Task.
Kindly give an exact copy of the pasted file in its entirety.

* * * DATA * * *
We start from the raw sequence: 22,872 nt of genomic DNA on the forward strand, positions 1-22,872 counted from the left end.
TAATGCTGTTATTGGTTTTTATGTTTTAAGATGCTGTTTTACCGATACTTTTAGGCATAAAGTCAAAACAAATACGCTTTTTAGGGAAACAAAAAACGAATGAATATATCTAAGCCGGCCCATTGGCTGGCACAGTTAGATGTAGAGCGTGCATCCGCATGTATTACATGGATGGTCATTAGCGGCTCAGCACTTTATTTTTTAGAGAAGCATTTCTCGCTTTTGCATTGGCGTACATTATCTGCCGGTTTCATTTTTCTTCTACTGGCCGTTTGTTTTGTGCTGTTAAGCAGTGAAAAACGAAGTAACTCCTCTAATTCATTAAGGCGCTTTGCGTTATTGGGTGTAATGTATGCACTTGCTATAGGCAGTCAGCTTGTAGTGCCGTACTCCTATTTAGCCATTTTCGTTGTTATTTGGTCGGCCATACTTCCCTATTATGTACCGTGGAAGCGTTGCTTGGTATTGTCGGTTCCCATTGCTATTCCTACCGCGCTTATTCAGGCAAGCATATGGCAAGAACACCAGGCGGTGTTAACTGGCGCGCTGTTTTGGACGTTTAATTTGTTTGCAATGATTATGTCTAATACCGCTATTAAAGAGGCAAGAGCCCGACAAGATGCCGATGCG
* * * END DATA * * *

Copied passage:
We start from the raw sequence: 22,872 nt of genomic DNA on the forward strand, positions 1-22,872 counted from the left end.
TAATGCTGTTATTGGTTTTTATGTTTTAAGATGCTGTTTTACCGATACTTTTAGGCATAAAGTCAAAACAAATACGCTTTTTAGGGAAACAAAAAACGAATGAATATATCTAAGCCGGCCCATTGGCTGGCACAGTTAGATGTAGAGCGTGCATCCGCATGTATTACATGGATGGTCATTAGCGGCTCAGCACTTTATTTTTTAGAGAAGCATTTCTCGCTTTTGCATTGGCGTACATTATCTGCCGGTTTCATTTTTCTTCTACTGGCCGTTTGTTTTGTGCTGTTAAGCAGTGAAAAACGAAGTAACTCCTCTAATTCATTAAGGCGCTTTGCGTTATTGGGTGTAATGTATGCACTTGCTATAGGCAGTCAGCTTGTAGTGCCGTACTCCTATTTAGCCATTTTCGTTGTTATTTGGTCGGCCATACTTCCCTATTATGTACCGTGGAAGCGTTGCTTGGTATTGTCGGTTCCCATTGCTATTCCTACCGCGCTTATTCAGGCAAGCATATGGCAAGAACACCAGGCGGTGTTAACTGGCGCGCTGTTTTGGACGTTTAATTTGTTTGCAATGATTATGTCTAATACCGCTATTAAAGAGGCAAGAGCCCGACAAGATGCCGATGCG